This protocol will guide a review that is aimed at generating evidence that may be used to plug in gaps that exist in the developing countries when it come sot cervical cancer prevention and screening of HIV-seropositive women. The authors conclude that this review will likely inform future research as well as form the basis of evidencebased strategies, policies and interventions for cervical cancer prevention in the developing world.
The systematic review protocol’s objective, search criteria and analysis plan are clear. With the review currently underway, the authors are searching several mentioned databases for relevant studies. The restriction to only include studies reported in English has a likelihood of increasing risk of missing other relevant studies and introducing language bias into the review. Methods to reduce bias and errors in the review during study selection, data extraction and analysis have been reported and validity and quality assessments have been elaborated. Therefore, reliability of evidence to be generated will likely be high. All the details of the studies that will be included and analysed will be provided to facilitate the assessment of the appropriateness of pooled data and reliability of pooled results. Analyses of the review will be done through narrative and metaanalysis. Heterogeneity of studies that will be analysed will be explored to provide proper decisions on the pooled data. The authors conclude that this protocol provide a systematic way of assessing the current cervical cancer prevention strategies on HIV positive women in developing countries.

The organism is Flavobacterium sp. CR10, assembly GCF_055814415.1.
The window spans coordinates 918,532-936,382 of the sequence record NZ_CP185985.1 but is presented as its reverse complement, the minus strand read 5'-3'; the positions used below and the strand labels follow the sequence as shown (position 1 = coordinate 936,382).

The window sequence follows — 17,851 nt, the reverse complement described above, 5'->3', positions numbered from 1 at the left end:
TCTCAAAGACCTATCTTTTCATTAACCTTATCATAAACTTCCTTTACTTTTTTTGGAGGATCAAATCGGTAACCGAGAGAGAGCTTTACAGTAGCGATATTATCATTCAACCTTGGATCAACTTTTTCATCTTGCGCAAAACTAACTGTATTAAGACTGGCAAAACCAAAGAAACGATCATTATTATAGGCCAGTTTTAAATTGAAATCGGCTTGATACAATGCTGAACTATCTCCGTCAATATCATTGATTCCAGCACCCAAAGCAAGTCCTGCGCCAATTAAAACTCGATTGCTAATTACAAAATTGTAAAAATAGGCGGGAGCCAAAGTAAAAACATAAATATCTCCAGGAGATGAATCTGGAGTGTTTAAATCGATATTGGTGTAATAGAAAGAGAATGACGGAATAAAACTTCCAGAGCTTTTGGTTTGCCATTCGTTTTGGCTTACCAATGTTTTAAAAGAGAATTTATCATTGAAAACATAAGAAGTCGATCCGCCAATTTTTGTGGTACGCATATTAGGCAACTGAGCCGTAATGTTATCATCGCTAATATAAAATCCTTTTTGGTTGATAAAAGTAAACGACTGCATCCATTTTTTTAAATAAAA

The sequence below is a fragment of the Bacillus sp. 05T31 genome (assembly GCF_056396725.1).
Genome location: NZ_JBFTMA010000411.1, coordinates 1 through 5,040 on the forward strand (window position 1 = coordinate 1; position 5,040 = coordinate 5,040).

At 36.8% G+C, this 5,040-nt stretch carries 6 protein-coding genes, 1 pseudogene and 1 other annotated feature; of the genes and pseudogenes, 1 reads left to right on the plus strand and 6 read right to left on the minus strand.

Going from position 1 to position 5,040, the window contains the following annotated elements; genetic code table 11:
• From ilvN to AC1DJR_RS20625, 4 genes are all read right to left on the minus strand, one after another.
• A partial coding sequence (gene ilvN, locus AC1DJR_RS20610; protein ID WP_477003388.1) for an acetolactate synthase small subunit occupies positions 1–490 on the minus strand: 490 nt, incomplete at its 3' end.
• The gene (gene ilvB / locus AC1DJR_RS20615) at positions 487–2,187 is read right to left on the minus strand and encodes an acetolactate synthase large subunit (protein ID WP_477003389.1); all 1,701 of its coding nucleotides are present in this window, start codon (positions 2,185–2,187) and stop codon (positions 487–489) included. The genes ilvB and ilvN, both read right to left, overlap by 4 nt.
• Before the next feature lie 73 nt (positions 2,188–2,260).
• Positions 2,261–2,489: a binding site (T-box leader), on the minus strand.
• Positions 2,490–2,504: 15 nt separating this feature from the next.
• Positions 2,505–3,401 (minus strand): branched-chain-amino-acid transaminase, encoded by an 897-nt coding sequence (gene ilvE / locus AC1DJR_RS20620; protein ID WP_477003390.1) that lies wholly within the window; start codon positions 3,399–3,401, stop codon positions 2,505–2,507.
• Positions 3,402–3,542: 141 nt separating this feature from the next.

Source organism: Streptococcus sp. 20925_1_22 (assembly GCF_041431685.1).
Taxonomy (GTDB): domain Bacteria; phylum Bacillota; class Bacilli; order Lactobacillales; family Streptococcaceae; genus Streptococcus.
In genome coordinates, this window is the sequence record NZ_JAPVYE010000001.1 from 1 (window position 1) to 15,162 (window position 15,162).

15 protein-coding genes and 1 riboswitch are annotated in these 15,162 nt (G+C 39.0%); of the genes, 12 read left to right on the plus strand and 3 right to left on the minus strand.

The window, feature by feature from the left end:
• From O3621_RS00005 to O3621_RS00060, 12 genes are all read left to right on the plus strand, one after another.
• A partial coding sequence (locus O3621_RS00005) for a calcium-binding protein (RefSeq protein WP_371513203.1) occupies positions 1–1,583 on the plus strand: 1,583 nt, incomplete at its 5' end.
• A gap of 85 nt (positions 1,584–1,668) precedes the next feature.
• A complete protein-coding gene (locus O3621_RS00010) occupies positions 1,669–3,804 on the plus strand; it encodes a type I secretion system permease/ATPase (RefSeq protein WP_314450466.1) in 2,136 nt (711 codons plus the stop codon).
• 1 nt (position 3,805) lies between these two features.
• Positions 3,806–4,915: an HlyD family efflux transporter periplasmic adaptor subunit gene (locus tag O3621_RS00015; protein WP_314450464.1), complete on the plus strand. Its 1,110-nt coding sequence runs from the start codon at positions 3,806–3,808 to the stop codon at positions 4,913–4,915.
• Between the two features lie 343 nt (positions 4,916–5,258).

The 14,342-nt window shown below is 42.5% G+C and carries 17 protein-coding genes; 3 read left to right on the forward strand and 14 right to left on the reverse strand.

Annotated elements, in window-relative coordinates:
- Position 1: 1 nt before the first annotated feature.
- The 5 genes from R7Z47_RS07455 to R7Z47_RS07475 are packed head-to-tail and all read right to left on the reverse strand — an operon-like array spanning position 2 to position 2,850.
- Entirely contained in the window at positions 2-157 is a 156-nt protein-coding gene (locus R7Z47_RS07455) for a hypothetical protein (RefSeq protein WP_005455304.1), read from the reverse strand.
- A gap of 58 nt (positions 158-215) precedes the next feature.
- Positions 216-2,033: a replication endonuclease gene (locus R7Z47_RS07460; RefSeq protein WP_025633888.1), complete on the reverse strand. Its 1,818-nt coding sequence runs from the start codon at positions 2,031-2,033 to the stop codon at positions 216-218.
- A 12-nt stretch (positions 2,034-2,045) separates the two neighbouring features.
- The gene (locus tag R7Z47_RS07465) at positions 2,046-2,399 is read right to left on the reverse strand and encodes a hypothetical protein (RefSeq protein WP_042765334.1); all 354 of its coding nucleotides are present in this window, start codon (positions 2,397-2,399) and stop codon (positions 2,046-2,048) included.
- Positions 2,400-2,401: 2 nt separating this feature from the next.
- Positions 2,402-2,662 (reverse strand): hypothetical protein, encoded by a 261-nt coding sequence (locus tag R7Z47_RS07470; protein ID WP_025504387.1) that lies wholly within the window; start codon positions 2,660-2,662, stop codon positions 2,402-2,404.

Implications of the review protocol for practice and research
The authors stated that the evidence likely to be generate from this review will impact on closing the gap that currently exists in the prevention and screening of cervical cancer in HIV positive women and promote policies that facilitate screening of these women.
The authors stated that the generated evidence from this review will likely inform future research around cervical cancer prevention and screening in HIV positive women.
The information from this review has the potential to add weight to the need to have policies that support organised and systematic cervical cancer screening of HIV-seropositive women, since cervical cancer is now classified as an AIDS-defining disease.
University of Pretoria (program code 10260404).
Make the best use of Scientific Research and information from our 700 + peer reviewed, Open Access Journals